Museums as Political Institutions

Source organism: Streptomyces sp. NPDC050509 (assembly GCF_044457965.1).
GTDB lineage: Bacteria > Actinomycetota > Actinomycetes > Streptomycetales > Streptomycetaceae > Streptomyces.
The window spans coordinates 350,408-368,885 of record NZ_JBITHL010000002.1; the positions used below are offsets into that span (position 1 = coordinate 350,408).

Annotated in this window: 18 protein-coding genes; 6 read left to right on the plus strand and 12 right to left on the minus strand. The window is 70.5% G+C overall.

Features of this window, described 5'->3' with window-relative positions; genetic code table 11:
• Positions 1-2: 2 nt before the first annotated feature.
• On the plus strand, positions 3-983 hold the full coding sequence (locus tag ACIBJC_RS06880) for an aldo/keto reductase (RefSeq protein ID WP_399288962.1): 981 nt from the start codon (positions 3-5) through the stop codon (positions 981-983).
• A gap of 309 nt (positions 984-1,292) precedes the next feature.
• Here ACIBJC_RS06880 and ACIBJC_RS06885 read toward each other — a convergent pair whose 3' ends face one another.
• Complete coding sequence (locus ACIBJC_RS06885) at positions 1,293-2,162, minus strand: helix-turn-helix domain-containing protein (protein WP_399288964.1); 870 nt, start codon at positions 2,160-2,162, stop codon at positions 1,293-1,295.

The previous chapters have demonstrated that museums not only have a political dimension but that they are inescapably political. It is difficult, if not actually impossible, to deny the impact that forms of political engagement and activity have for the ways in which museums function, what they are both expected to do and actually undertake, what they provide for the various groups and individuals that are associated with them, and what the consequences of their existence are for the societies within which they are located. Each of these concerns is intimately connected to key political concepts of power, legitimacy and ideology and are worked through via mechanisms of political rationality and justification. It is also the case that the role played by these concepts takes different forms and involves different sets of actors according to which geographical perspective is adopted, with the international, national and local politics of museums operating in quite distinct fashions from each other. This final chapter brings together the arguments that have been earlier developed to establish a series of general conclusions that assess the ways in which these central political concepts can be used to make sense of the questions concerning the ‘who’, ‘which’, ‘how’ and ‘why’ of museum politics.
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